Main Difference – Psychosis vs Neurosis
According to World health organization (WHO), mental health is defined as a “state of subjective well-being, self-efficacy, autonomy, competence, intergenerational dependence, and self-actualization of individual capabilities and emotional fitness, when dealt with the society”. When an individual’s mental health is disrupted due to some reason, it may result in a mental illness, which will eventually proceed into a state that interferes with day to day life, ultimately regressing the quality of life. However, there are various types of mental illnesses, identified among the general population, and the most common ones include Psychosis and Neurosis (based on the touch with reality). Psychosis and Neurosis completely differ from each other in the aspects of pathology, symptoms, treatments and prognosis. However, the two terms, Psychosis and Neurosis, are often used interchangeably even by professionals due to many common features they share, but it is important to identify how they differ from each other, in order to make an accurate diagnosis. The main difference between psychosis and neurosis is that Neurosis is a mild mental disorder in contrast to Psychosis.
What is Psychosis
Psychosis is a major symptom, seen in most of the serious mental disorders, characterized by the gross disruption of emotional and mental components of an individual’s personality, resulting in loss of touch with the reality. Even though the exact etiology for psychosis to occur has not been identified yet, brain disorders like Parkinson’s disease, brain tumors, Alzheimer’s disease, Huntington’s disease, stroke, and infections like HIV and syphilis are supposed to be playing a major role in its pathology. Psychosis can also be triggered by alcohol and drug use which mainly contains Cocaine or Methamphetamine.
Psychosis is usually associated with hallucinations (sensory disturbances in the absence of any external stimulus), delusions (strong yet a false belief held in contrast to actual evidence), loss of motivation, distractions, loss of focus, suspiciousness, anxiety, disturbances of sleep and social isolation.
Psychotic people will often indicate gross distortion of the usage of language, with incoherent speech and grammatically incorrect phrases. The main reason for this type of an unusual presentation is known to be the delusions and hallucinations they experience, which make a bizarre impact on thoughts and emotions.
This condition, however, can be frightening and dangerous where an affected person may even try to self-harm or make suicidal actions. Therefore, it is advised to seek immediate medical help as soon as the unusual features are obvious and notable.
What is Neurosis
Neurosis is defined as an exaggerated presentation of defense mechanisms in order to escape from potentially harmful feelings, situations or people which may not be truly dangerous. Affected individuals may feel highly anxious and scared in their subconscious levels or even go through panic attacks because of the unusual fear experienced on certain occasions. Anxiety neurosis, depression, eating disorders (Anorexia nervosa, Bulimia nervosa), Obsessive-compulsive disorder, and phobias are some of the main types of neurosis, commonly seen among the general population. These can be completely harmless for some people, but medical attention should be considered if there is a considerable impact on the quality of life caused by the interference on a day to day activities.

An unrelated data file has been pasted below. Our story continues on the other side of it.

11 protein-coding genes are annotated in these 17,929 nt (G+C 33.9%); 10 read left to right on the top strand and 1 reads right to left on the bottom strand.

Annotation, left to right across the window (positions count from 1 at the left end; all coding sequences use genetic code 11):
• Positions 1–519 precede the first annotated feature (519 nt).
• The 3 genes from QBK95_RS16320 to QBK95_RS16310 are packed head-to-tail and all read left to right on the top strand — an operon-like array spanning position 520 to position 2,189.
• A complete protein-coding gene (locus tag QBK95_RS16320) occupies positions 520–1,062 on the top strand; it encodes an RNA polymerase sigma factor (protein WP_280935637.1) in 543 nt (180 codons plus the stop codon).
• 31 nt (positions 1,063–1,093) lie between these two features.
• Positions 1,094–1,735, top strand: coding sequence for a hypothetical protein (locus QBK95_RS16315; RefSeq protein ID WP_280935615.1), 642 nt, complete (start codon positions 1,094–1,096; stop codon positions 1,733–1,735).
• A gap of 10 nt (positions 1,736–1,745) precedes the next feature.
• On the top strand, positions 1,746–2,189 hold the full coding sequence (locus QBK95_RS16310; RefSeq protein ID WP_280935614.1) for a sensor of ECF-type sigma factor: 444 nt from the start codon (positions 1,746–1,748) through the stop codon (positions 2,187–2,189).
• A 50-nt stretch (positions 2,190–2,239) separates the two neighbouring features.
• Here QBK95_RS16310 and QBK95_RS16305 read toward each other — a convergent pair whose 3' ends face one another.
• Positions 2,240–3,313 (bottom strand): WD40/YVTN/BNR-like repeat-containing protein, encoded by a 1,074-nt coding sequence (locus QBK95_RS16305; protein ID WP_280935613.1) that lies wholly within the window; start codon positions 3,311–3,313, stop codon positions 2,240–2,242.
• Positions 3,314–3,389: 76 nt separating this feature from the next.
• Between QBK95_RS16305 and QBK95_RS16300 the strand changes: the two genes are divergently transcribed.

Difference Between Psychosis and Neurosis
Psychosis: Psychosis is defined as a major personality disorder which disrupts one’s emotional and mental aspects of life.
Neurosis: Neurosis refers to a constant struggle between an individual’s personality and his patterns of behavior in a stressful condition, often associated with physical and mental disturbances .
According to most non-medical people, Neurosis is a mild mental disorder in contrast to Psychosis, which is none other than complete insanity or madness.
Effect on Personality
Psychosis: Those with Psychosis has a complete alteration of their personality with a considerable impairment or loss of insight.
Neurosis: In patients with Neurosis, only a part of their personality has been affected by the condition along with a mild loss of insight.
Psychosis: Psychotic patients often lose their touch with the reality with an absolute distortion of it which may even require hospitalization. They also have this characteristic feature of not accepting the fact that they have a problem.
Neurosis: Neurotic patients know that they have been affected by a certain illness, so only a small external support will help them to overcome their condition.
Psychosis: Psychotics need medications like antipsychotics which mainly act on their behavior, thoughts, and emotions.
Neurosis: Neurotics may only require counseling, behavioral therapy and supportive measures to control their symptoms.
Even though the two conditions completely differ from each other in the aspects of pathology, symptoms, treatments and prognosis, studies have shown that about 4-7% of people affected by Neurosis will become psychotics later in their lives.
“Attitudes Passionnelles XXVI” – Images of hysterics under hypnosis at Salpêtrière, from D.M. Bourneville and P. Régnard ( Public Domain) via
“Phobia” by via